James, a Medicaid recipient, has been identified as at risk for diabetes. His physician tells him he needs to incorporate daily exercise with the goal of losing 25 pounds. When his care manager follows up, James confides that a gym membership isn’t in the budget, and he doesn’t feel safe exercising outside on his neighborhood streets. The care manager sends videos of at-home cardio workouts and connects him to a nearby church with an exercise room available to local residents at designated times.
James’ case illustrates the need for care managers to ensure their patients both understand preventive and/or treatment instructions and are equipped to follow through on them.
Other facets that come into play could include connecting members with nutrition resources so they can stick to a diet plan, transportation services to help them keep appointments and obtain prescriptions, or mental health counseling to help deal with the stress of living with a chronic condition.
4. How Can Technology Support Health Literacy Efforts?
Population health management platforms like HELIOS enable healthcare organizations to make evidence-based health education content more accessible to everyone by centralizing data, streamlining workflows, and health content library integrations. For example, with HELIOS users can leverage content from Healthwise, WebMD, Krames and even add their own custom assets.
Below are a few tools in HELIOS that give care managers the tools and time to make a real difference in improving health literacy among Medicaid populations.
Workflow, trigger, task, and assignment automations. HELIOs’ strong data and automation capabilities help cut down time on manual tasks like repetitive documentation, searching disparate systems for critical information, or making several calls to track down specialists in a patient’s care. This allows care teams to focus on care and spend time on health education.
For example, care managers can devote more time to one-on-one interactions that help improve health literacy – gaining trust, uncovering individual barriers to health literacy, gaining insight into learning styles, assessing comprehension of materials, or following up to reinforce learning.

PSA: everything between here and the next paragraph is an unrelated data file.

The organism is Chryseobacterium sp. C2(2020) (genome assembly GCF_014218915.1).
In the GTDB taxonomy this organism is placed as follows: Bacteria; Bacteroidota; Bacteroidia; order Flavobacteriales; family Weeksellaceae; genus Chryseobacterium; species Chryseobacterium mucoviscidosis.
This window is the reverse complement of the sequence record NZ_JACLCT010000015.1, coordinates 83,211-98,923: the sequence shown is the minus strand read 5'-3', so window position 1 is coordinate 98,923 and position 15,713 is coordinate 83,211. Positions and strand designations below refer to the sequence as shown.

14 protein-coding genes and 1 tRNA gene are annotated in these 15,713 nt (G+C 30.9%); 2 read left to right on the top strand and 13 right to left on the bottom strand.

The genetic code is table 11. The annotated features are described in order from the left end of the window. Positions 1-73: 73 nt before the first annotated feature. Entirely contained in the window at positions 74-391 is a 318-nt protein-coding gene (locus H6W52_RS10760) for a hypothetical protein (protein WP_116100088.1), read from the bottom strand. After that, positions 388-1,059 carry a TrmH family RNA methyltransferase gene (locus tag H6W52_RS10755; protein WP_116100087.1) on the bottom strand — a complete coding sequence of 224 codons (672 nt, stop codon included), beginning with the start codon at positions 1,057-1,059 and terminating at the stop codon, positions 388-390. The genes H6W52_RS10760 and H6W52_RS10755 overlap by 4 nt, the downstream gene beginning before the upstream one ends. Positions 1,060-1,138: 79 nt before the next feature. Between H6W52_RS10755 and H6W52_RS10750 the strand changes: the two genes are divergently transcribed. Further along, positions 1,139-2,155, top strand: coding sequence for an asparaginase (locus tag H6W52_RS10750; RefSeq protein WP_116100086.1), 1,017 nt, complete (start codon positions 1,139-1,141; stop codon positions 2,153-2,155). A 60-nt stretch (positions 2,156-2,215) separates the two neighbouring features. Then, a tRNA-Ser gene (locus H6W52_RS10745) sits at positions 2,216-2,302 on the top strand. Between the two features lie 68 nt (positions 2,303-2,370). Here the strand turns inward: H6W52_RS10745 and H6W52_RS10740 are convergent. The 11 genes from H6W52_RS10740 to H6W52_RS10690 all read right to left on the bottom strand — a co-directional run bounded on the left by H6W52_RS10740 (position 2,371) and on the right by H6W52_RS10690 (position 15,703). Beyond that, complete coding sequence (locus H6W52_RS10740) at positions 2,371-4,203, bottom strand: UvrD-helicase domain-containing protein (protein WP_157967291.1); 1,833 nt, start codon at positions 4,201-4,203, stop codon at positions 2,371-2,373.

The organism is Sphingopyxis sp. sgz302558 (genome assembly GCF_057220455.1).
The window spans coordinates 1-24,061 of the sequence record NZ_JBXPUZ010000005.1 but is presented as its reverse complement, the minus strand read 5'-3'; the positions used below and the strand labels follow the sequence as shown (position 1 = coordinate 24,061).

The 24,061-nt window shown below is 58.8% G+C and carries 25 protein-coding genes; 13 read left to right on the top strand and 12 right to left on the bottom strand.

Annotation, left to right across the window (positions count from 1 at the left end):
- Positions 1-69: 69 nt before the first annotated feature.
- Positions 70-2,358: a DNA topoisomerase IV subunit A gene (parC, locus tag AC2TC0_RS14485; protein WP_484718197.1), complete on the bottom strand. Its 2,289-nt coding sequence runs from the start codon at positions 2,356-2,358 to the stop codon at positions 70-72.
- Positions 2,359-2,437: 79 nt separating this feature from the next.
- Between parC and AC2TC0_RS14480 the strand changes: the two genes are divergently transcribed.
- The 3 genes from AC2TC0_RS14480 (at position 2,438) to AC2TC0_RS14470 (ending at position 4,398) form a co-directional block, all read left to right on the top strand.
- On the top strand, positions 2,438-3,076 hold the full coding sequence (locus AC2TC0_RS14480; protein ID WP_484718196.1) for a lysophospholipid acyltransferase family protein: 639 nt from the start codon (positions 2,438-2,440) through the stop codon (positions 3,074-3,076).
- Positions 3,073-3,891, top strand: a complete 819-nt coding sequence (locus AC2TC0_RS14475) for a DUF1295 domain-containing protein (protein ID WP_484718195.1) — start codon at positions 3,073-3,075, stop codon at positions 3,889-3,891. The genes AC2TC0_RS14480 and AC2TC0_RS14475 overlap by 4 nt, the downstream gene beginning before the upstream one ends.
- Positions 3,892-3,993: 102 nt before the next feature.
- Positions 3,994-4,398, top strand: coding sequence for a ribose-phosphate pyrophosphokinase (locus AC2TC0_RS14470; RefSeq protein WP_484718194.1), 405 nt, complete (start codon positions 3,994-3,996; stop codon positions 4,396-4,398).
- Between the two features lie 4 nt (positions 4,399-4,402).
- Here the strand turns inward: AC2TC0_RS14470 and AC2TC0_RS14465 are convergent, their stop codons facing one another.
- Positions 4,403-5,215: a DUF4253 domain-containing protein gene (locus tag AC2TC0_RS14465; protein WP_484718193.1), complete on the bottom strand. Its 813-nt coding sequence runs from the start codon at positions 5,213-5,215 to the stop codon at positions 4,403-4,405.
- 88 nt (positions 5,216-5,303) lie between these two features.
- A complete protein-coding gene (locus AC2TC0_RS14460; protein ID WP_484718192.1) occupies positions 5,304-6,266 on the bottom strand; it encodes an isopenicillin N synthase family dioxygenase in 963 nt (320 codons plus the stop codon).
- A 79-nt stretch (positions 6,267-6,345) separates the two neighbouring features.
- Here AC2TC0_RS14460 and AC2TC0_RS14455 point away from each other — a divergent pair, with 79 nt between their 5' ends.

Automations that alert care managers to risk factors related to low health literacy. Missing steps in a post-procedure care plan or a lack of follow-through on preventive screenings may signal a member needing health literacy support. How? Well, a member may be missing the information they need to understand why these care steps are important. Properly educating members helps reaffirm provider instructions and encourages care plan adherence.
Health education content accessible within HELIOS. Convenience is key to members actually using health education resources. A printed handout on medication won’t be helpful if it’s crumpled up in a pocket at the bottom of the laundry basket – but when it’s accessible via a touch on a smartphone screen, chances are, it’ll result in better adherence. Blogs, videos, infographics – HELIOS’ integrations from health education partners allow you to choose the right piece and tailor it to learning styles and health concerns.
The ability to deliver tailored health education resources. HELIOs doesn’t just integrate health education content. It makes delivering it and discussing it simple. With HELIOSvisit, files and media can be exchanged instantly. This makes it easy to send along articles or quick video tutorials then talk about them via a virtual telehealth visit.
Closed-loop system to signal utilization of health education resources. What happens after a care manager clicks “send” and health education content is delivered? Mission accomplished, right? Not unless the patient actually uses the resource. Thankfully, HELIOS closes the loop by noting when a patient interacts with content. This can help care managers plan personalized, timely follow-ups or adjust strategies moving forwards.
Want to learn more about how VirtualHealth’s partnership with Healthwise can boost health literacy among Medicaid populations. Check out our recent webinar with Healthwise and Unite Us .